Hannah More Like Many Abolitionists Term Paper

Pages: 5 (1460 words)  ·  Bibliography Sources: 0  ·  File: .docx  ·  Level: College Senior  ·  Topic: Mythology - Religion

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Therefore, liberty and abolition represent the true Christian doctrine, one based on humility, kindness, and liberty. More further denounces the professed spirituality of slave owners in the following stanza: "Thy followers only have effac'd the shame / Inscrib'd by SLAVERY on the Christian name," (249-250). Slavery has marred the name of Christianity because plantation owners avidly profess their connections to God. More tries to address the effacing of true Christianity in her poetry by employing religious imagery in connection with her discussion of libery. She sums up her abolitionist argument in the final three stanzas of "The Slave Trade." As her diction and tone become more passionate and evangelical, Hannah More lauds the power of Liberty as a quality of spiritual truth and as an ideal emanation of God.

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Therefore, according to More, slavery is an aberration of spiritual truth and a distortion of Christian doctrine. However, More doesn't just cloak freedom and liberty in spiritual language. The poet also asserts that slavery is illogical and unreasonable. "Insulted Reason, loaths th' inverted trade," (141). In the same way that slavery represents an insult to Christianity, slavery also represents an insult to Reason and to Sensibility. Reason is also a function of spirituality, not distinct from it. More describes liberty and sensibility as both qualities of God and as qualities of MIND, thereby suggesting that MIND is also a quality of God. She begins the analogy in the first stanza of "The Slave Trade." Appealing to the divine rays of liberty, the narrator asks, "Since there is no convexity in MIND, / Why are thy genial beams to parts confin'd?" The "genial beams" are those of liberty; the "parts confin'd" refer to the Southern slaveholding states. Like God, Mind and its corollary Reason extend to all human beings, not just members of the white races. The southern states are described as "fierce Faction's tool" because of their stubborn retention of slavery and their willful secession from the Union (23). Finally, More underscores the connection between freedom and reason, slavery and ignorance, by claiming that the institution of slavery denotes "rejecting Reason's rein," (25).

Term Paper on Hannah More Like Many Abolitionists, Assignment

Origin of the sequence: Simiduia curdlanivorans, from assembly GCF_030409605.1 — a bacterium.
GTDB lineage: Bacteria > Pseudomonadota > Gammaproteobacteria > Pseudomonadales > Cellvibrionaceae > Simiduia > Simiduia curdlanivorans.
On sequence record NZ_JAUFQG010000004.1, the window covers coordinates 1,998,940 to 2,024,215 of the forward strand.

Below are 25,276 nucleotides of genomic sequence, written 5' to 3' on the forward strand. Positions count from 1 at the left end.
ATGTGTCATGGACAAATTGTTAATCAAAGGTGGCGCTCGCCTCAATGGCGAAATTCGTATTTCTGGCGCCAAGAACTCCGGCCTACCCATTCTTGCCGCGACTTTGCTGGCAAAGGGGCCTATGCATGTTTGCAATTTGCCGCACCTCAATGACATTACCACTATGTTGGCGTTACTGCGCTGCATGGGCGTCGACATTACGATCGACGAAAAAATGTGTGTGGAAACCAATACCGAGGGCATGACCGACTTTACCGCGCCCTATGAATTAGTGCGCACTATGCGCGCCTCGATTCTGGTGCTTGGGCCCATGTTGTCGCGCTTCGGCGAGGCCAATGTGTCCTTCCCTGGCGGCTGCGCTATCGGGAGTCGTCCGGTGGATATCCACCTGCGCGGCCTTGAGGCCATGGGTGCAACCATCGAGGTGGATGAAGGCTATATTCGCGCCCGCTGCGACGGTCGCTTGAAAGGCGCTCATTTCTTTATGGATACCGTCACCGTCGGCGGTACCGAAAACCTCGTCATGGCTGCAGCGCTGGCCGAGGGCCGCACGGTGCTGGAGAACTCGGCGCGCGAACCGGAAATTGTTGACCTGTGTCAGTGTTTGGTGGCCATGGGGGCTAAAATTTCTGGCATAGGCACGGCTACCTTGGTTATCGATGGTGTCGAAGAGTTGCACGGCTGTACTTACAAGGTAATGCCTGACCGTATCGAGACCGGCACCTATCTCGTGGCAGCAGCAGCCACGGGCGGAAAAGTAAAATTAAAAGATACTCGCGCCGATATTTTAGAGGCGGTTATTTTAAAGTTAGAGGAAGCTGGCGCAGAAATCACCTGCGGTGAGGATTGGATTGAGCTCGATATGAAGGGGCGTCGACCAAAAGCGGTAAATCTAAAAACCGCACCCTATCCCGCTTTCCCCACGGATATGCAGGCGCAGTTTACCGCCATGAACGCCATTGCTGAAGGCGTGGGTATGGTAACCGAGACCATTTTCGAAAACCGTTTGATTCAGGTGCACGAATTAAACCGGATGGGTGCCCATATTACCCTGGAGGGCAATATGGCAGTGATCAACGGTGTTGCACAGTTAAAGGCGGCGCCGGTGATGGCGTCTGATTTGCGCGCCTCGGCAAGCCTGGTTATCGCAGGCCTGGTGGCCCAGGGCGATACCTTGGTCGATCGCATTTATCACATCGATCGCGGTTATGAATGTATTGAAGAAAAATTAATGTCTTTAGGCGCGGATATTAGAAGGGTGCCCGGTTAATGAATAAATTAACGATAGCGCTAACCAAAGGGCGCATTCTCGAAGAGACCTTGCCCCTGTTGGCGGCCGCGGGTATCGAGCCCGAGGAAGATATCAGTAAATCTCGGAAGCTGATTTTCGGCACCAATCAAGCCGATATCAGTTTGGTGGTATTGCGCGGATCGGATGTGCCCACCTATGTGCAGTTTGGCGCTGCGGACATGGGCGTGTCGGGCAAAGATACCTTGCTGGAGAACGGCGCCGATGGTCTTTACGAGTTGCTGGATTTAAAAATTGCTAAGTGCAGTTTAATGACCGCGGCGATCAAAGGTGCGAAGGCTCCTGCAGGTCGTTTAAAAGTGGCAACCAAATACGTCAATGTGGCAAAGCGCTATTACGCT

More describes sensibility and reason using similar terms and imagery; the two terms become almost interchangeable. For example, sensibility and reason both mean sympathy and compassion for the plight of the slave. In her poem "Sensibility," More notes that sensibility is "always apt to choose the suff'ring side," (246). Slaves definitely denote the "suff'ring side." Sensibility also promotes a "prompt sense of equity," (243). In "The Slave Trade," More states that slavery is the opposite of equity, as slavery entails an inequitable distribution of freedom among human beings. Furthermore, More connects sensibility and liberty when More describes sensibility as "unprompted moral," ("Sensibility" 238). An unprompted moral is an innate quality, much like a divine gift. Because liberty was also described as a divine emanation, More links liberty with sensibility and suggests that abolition emanates from the heart, spontaneously, through a true connection with the divine.

Sensibility is also the "quick precursor of the lib'ral deed," ("Sensibility" 240). A "lib'ral deed" is a compassionate, generous one: for instance, abolition would be a "lib'ral deed." Slavery, on the other hand, is an illiberal deed, an institution of oppression, restriction, and confinement. More does, in fact, describe slavery as an "illiberal" institution in "The Slave Trade," stating "Perish th'illiberal thought which wou'd debase / The native genius of the sable race!" Sensibility and liberty are both liberal concepts, whereas slavery is not.

Genuine sensibility, like genuine religiosity, cannot be false or deceitful. True sensibility also works in subtle and gentle ways, through "unprompted moral." In alignment with the true Christian doctrine as expressed by Quakers and other anti-slavery religious groups, sensibility entails the ultimate expression of benevolence, compassion, love, and charity. Slavery is therefore the absolute antithesis of genuine sensibility. Slavery is, rather, "dark and savage, ignorant and blind," (137).

Slavery is essentially unreasonable, illogical, and nonsensical, according to Hannah More. Slavery is also essentially immoral and sacrilegious. Liberty, sensibility and spirituality are all interconnected and all derive from the same divine source. Slavery is an affront to sensibility and an affront to spirituality. More hopes to witness the manifestation of liberty through abolition, which is why her poem persuades her audience using appeals both to reason and to emotion. Therefore, More finishes her poem with an… [END OF PREVIEW] . . . READ MORE

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